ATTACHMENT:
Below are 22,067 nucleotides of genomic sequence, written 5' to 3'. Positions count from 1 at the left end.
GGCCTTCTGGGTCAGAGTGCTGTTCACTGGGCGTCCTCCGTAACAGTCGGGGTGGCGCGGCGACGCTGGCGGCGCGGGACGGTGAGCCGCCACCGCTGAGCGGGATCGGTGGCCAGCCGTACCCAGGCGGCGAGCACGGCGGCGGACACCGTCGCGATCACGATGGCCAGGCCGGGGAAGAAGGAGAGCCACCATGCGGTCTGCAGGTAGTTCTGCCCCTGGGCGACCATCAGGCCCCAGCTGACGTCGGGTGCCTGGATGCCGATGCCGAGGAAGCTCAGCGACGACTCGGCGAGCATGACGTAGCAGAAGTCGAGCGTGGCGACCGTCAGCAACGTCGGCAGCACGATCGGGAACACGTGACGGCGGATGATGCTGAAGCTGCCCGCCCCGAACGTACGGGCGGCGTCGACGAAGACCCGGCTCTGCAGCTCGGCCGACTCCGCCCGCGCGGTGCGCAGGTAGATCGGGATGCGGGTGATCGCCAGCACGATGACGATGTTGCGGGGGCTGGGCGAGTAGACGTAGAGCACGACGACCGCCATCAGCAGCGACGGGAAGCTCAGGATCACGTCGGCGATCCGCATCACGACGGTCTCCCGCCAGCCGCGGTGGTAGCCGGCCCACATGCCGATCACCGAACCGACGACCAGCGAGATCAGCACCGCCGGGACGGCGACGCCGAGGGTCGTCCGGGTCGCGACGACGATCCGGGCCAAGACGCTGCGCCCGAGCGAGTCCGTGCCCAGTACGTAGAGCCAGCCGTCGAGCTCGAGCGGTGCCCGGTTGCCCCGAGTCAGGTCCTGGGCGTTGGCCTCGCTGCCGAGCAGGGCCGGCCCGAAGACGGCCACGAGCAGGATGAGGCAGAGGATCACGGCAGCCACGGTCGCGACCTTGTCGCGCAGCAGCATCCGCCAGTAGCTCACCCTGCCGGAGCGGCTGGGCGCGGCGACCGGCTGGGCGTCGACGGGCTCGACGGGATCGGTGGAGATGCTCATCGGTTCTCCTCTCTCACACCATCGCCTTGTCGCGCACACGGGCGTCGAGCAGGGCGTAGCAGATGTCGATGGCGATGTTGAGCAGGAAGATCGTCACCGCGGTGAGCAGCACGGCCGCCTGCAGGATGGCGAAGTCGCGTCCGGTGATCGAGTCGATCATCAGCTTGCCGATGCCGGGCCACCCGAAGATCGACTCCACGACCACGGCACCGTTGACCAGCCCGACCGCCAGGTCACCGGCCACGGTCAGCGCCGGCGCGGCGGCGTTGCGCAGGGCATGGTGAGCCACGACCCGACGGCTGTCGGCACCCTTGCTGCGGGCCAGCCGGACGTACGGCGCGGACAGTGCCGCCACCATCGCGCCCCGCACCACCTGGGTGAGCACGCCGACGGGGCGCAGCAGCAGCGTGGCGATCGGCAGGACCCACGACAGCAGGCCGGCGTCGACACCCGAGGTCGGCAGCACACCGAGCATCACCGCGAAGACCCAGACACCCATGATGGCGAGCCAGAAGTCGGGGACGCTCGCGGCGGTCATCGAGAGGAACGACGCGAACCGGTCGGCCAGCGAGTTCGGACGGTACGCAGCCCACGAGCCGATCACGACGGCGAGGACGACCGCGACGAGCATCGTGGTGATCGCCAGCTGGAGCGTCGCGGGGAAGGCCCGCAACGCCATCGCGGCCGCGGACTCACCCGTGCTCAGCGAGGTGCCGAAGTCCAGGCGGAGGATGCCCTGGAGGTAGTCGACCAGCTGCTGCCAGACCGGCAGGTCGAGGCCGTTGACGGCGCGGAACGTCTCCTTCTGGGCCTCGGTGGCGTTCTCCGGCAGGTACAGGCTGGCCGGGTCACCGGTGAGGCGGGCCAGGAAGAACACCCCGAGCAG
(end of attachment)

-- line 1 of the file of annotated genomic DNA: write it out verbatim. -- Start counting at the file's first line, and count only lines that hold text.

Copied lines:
Below are 22,067 nucleotides of genomic sequence, written 5' to 3'. Positions count from 1 at the left end.